Advocate General Opinion in FA Premier League v QC Leisure Action before the courts to protect exclusive rights to broadcast football matches

On 3 February 2011 the Advocate General gave her opinion in the Football Association Premier League v QC Leisure case (“FAPL case”). This will be followed later this year by a judgment of the Court of Justice of the European Union (“Court of Justice”) in a long running legal battle concerning the use of foreign satellite decoder cards for broadcasts of FAPL football matches. The case raises complex issues of broadcasting rights originating from the Conditional Access Directive (Directive 98/84/EC) and copyrights in the broadcasts of the matches, as well as the delicate interface between competition law and the EU legal principle of freedom to provide services. In particular, the opinion expresses the view that territorial exclusivity agreements which prohibit the live transmission of football matches by the means of foreign decoder cards are not generally justified under EU law.


The state of play so far

FAPL is the owner of copyright in various copyright works comprising the feed of each FAPL football match that can be licensed to foreign broadcasters. The feed broadcasts are made by way of encrypted signals via satellite.

Broadcasters supply decoders to their customers in the respective territories to allow them to receive broadcasts.

The foreign broadcasters are required by the terms of their licences with FAPL to undertake to procure that no device is knowingly authorised or enabled such that the broadcast can be viewed outside the relevant licensed territory. Foreign broadcasters are also prohibited from supplying non-UK decoder cards for use in the UK and their customers are not authorised to view or receive broadcasts within the UK. FAPL brought three separate actions against:

  • QC Leisure and others and AV Station Plc and others (importers and suppliers of equipment to bars and pubs in the UK). FAPL claims that the defendants have supplied pubs in the UK with non- UK decoder cards sourced illicitly in Greece; and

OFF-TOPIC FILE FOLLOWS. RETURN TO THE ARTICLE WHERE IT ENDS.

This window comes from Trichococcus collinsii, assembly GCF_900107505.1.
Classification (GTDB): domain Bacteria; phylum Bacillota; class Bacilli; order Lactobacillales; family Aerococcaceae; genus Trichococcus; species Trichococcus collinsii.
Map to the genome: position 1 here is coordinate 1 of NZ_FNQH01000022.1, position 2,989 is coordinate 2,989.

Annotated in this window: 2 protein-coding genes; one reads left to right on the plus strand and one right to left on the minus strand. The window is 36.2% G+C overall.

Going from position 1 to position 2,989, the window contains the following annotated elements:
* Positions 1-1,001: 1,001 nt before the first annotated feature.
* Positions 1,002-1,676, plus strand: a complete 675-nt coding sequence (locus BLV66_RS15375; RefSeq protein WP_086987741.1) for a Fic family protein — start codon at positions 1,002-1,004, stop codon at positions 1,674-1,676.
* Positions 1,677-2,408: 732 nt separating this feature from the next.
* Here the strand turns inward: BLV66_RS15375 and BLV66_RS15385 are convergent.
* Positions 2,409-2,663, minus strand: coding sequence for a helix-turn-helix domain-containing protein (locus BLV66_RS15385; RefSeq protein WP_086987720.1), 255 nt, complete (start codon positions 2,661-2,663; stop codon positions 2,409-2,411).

• Michael Madden and others (publicans who FAPL claims have been using non-UK decoder cards in order to broadcast live FAPL football matches in the UK).

FAPL claims that the defendants have infringed various provisions of the Copyright, Designs and Patents Act 1988. The defendants claim that the cross-border trade in decoders was lawful based on various provisions of EU law, arguing that:

  • Conditional Access Directive: the decoder cards were not “illicit devices” because they had been manufactured legitimately;
  • Free movement: any prevention on the use of the decoders in another EU Member State would amount to a quantitative restriction on the free movement of goods (and would also be a restriction on the freedom of foreign broadcasters to provide services in another EU Member State);
  • Competition: the prohibition on foreign broadcasters from supplying decoder cards for UK use is based on restrictive agreements contrary to (what is now) Article 101 of the Treaty on the Functioning of the EU (“Article 101”).

The High Court rejected an application by FAPL for summary judgment. On 24 June 2008, the High Court referred a number of questions to the Court of Justice for a preliminary ruling to enable it to make a final decision on the claims advanced under the Conditional Access Directive and in relation to breach of copyright.

In a similar case, on 16 July 2008 the High Court referred to the Court of Justice for a preliminary ruling a number of issues raised in an appeal by Karen Murphy against her conviction for screening a broadcast of UK FAPL matches which she received from a Greek broadcaster which had the rights to screen the matches in Greece (rather than from Sky which holds the UK rights from FAPL). The High Court requested the Court of Justice to rule on similar issues to those in the FAPL (QC Leisure) case (the two cases have been joined and the Advocate General’s opinion covers both).

The Advocate General Opinion

The FAPL case raises the familiar tension between the rightsholder’s claim to protect its investment in the right to control transmission of encrypted broadcasts, against the background of single market integration and unrestricted competition.

According to the Advocate General:

  • Scope of the Conditional Access Directive and the meaning of “illicit device”: a device is only ‘illicit’ where it has been manufactured or modified with the intention of providing access to a broadcast without the consent of the rights-holder. Where a device has been made with the consent of the rights-holder and sold subject to limitations on use it does not become an illicit device because it has been imported and used in an unauthorised way.